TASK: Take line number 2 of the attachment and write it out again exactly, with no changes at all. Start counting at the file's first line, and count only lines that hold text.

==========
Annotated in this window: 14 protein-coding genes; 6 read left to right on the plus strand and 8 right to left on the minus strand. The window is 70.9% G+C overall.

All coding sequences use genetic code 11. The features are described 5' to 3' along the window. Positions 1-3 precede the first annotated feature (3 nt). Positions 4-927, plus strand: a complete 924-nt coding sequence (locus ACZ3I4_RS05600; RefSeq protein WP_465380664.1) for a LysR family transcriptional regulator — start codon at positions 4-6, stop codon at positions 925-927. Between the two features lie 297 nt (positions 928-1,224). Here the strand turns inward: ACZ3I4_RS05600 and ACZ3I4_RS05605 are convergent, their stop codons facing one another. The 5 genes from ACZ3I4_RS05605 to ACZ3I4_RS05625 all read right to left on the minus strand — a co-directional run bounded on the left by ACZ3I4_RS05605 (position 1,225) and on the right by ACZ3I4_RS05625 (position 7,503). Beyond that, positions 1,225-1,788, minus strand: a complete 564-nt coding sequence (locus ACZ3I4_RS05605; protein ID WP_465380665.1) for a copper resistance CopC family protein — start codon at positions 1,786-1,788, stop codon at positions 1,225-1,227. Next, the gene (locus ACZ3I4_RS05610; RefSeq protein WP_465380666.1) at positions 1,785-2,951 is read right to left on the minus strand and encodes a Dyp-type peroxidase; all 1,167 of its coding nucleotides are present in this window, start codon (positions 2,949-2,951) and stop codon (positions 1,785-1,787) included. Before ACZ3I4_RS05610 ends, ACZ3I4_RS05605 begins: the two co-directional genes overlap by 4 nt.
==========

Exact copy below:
All coding sequences use genetic code 11. The features are described 5' to 3' along the window. Positions 1-3 precede the first annotated feature (3 nt). Positions 4-927, plus strand: a complete 924-nt coding sequence (locus ACZ3I4_RS05600; RefSeq protein WP_465380664.1) for a LysR family transcriptional regulator — start codon at positions 4-6, stop codon at positions 925-927. Between the two features lie 297 nt (positions 928-1,224). Here the strand turns inward: ACZ3I4_RS05600 and ACZ3I4_RS05605 are convergent, their stop codons facing one another. The 5 genes from ACZ3I4_RS05605 to ACZ3I4_RS05625 all read right to left on the minus strand — a co-directional run bounded on the left by ACZ3I4_RS05605 (position 1,225) and on the right by ACZ3I4_RS05625 (position 7,503). Beyond that, positions 1,225-1,788, minus strand: a complete 564-nt coding sequence (locus ACZ3I4_RS05605; protein ID WP_465380665.1) for a copper resistance CopC family protein — start codon at positions 1,786-1,788, stop codon at positions 1,225-1,227. Next, the gene (locus ACZ3I4_RS05610; RefSeq protein WP_465380666.1) at positions 1,785-2,951 is read right to left on the minus strand and encodes a Dyp-type peroxidase; all 1,167 of its coding nucleotides are present in this window, start codon (positions 2,949-2,951) and stop codon (positions 1,785-1,787) included. Before ACZ3I4_RS05610 ends, ACZ3I4_RS05605 begins: the two co-directional genes overlap by 4 nt.